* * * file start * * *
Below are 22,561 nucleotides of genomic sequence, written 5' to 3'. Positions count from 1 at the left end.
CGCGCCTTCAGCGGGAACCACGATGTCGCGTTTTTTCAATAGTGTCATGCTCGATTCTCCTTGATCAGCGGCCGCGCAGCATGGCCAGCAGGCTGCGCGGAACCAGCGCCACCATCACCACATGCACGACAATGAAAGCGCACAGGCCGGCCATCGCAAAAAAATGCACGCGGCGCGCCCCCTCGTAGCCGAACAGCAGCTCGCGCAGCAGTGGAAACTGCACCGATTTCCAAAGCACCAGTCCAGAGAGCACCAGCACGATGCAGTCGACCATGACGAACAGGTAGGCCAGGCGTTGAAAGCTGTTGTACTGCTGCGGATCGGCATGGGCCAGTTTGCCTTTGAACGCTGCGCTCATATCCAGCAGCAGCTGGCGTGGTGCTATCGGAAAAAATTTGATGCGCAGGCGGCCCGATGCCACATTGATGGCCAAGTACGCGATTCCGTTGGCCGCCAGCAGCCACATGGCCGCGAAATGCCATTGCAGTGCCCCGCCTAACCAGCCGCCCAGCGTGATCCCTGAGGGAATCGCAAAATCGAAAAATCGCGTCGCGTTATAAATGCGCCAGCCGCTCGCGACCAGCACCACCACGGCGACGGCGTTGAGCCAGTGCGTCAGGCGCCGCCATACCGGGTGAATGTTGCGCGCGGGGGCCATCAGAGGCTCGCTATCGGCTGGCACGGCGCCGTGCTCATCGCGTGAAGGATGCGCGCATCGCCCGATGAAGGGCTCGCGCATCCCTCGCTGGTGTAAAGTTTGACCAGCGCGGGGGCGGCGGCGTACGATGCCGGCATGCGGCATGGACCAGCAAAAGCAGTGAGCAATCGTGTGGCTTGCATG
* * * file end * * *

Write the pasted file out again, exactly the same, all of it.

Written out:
Below are 22,561 nucleotides of genomic sequence, written 5' to 3'. Positions count from 1 at the left end.
CGCGCCTTCAGCGGGAACCACGATGTCGCGTTTTTTCAATAGTGTCATGCTCGATTCTCCTTGATCAGCGGCCGCGCAGCATGGCCAGCAGGCTGCGCGGAACCAGCGCCACCATCACCACATGCACGACAATGAAAGCGCACAGGCCGGCCATCGCAAAAAAATGCACGCGGCGCGCCCCCTCGTAGCCGAACAGCAGCTCGCGCAGCAGTGGAAACTGCACCGATTTCCAAAGCACCAGTCCAGAGAGCACCAGCACGATGCAGTCGACCATGACGAACAGGTAGGCCAGGCGTTGAAAGCTGTTGTACTGCTGCGGATCGGCATGGGCCAGTTTGCCTTTGAACGCTGCGCTCATATCCAGCAGCAGCTGGCGTGGTGCTATCGGAAAAAATTTGATGCGCAGGCGGCCCGATGCCACATTGATGGCCAAGTACGCGATTCCGTTGGCCGCCAGCAGCCACATGGCCGCGAAATGCCATTGCAGTGCCCCGCCTAACCAGCCGCCCAGCGTGATCCCTGAGGGAATCGCAAAATCGAAAAATCGCGTCGCGTTATAAATGCGCCAGCCGCTCGCGACCAGCACCACCACGGCGACGGCGTTGAGCCAGTGCGTCAGGCGCCGCCATACCGGGTGAATGTTGCGCGCGGGGGCCATCAGAGGCTCGCTATCGGCTGGCACGGCGCCGTGCTCATCGCGTGAAGGATGCGCGCATCGCCCGATGAAGGGCTCGCGCATCCCTCGCTGGTGTAAAGTTTGACCAGCGCGGGGGCGGCGGCGTACGATGCCGGCATGCGGCATGGACCAGCAAAAGCAGTGAGCAATCGTGTGGCTTGCATG